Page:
Friday, January 6, 2012

Lymph Node Metastases in Soft Tissue Sarcomas

Lymph node metastases are uncommon in soft tissue sarcomas, occurring in about 5% of cases. The sarcomas that most frequently metastasize to lymph nodes in adults include: Angiosarcoma, rhabdomyosarcoma (embryonal variant), and epithelioid sarcoma (the order varies depending on the study).

Synovial, clear cell, and alveolar soft part sarcomas were previously thought to have high rates of lymph node metastases, but this has not found to be the case in larger case series.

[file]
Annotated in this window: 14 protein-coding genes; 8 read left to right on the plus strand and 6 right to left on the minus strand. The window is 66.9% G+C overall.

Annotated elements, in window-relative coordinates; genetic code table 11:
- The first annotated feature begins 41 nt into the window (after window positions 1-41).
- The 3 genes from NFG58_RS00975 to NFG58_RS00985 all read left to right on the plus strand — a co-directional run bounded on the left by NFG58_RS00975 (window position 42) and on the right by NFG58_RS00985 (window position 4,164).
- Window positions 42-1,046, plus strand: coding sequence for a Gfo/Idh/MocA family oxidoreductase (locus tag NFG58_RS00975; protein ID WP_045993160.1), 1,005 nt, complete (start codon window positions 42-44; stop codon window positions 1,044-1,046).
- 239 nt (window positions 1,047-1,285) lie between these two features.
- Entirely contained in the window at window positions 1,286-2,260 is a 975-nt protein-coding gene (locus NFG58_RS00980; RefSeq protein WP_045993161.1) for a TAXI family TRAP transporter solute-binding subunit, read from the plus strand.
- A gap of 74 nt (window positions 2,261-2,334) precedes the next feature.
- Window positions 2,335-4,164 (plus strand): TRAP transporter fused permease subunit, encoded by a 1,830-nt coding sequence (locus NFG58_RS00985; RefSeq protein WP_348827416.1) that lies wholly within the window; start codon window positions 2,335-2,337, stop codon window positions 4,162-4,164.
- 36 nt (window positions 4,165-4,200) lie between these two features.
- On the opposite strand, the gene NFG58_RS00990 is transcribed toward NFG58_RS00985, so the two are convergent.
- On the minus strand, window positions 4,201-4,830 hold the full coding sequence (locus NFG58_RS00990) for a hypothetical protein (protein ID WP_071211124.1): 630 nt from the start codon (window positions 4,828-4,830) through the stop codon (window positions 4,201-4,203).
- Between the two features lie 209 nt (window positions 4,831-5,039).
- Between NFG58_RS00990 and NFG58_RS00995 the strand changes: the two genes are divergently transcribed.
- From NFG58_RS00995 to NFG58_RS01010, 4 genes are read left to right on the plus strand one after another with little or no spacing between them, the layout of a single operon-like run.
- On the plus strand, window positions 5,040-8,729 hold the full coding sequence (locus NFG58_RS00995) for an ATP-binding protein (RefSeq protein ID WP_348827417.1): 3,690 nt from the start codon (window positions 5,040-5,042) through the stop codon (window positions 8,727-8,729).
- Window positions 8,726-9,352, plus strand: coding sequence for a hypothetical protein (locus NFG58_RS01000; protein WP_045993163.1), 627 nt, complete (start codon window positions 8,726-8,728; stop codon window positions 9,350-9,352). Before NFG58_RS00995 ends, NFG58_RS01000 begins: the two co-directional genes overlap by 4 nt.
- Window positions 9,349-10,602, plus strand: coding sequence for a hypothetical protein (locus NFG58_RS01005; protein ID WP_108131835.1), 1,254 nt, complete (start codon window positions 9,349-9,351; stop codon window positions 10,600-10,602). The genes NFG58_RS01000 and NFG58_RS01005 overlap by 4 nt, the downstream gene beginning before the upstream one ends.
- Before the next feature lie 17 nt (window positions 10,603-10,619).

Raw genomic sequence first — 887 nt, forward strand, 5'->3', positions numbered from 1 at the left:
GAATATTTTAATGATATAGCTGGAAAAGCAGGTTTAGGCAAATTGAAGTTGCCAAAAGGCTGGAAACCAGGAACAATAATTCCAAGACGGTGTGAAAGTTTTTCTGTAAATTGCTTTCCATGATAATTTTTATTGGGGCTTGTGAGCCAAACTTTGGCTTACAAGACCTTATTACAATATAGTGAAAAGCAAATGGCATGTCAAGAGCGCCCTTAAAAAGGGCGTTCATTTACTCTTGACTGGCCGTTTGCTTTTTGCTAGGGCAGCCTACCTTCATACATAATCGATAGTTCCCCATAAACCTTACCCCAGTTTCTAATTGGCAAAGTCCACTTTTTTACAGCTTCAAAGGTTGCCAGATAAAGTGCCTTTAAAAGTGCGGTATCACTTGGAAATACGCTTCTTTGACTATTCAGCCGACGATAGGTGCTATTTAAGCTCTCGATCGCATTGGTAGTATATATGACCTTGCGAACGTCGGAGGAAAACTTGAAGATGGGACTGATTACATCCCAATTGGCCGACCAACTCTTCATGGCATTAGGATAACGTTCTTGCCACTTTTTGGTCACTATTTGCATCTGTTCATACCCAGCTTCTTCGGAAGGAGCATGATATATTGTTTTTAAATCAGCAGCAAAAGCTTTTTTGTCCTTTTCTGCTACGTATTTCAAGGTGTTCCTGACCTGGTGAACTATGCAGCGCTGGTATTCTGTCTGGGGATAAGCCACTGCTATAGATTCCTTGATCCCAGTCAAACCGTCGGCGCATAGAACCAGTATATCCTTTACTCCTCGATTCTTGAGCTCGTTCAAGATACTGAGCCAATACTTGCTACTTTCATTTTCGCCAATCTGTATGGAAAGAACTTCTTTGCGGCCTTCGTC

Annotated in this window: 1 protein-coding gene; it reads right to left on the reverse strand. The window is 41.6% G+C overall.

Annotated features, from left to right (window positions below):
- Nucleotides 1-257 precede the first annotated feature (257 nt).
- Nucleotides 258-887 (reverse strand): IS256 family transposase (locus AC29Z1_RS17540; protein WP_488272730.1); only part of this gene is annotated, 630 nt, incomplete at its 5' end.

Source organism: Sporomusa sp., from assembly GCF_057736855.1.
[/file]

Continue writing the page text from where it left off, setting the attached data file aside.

The sarcomas that account for the most lymph node metastases due to their relatively higher prevalence are leiomyosarcoma and pleomorphic undifferentiated sarcoma (formerly malignant fibrous histiocytoma).

Regional lymph node involvement is a poor prognostic factor. In addition, patients with isolated regional lymph node involvement at diagnosis have a poorer outcome than patients who develop isolated regional lymph node involvement later in the course of their disease.


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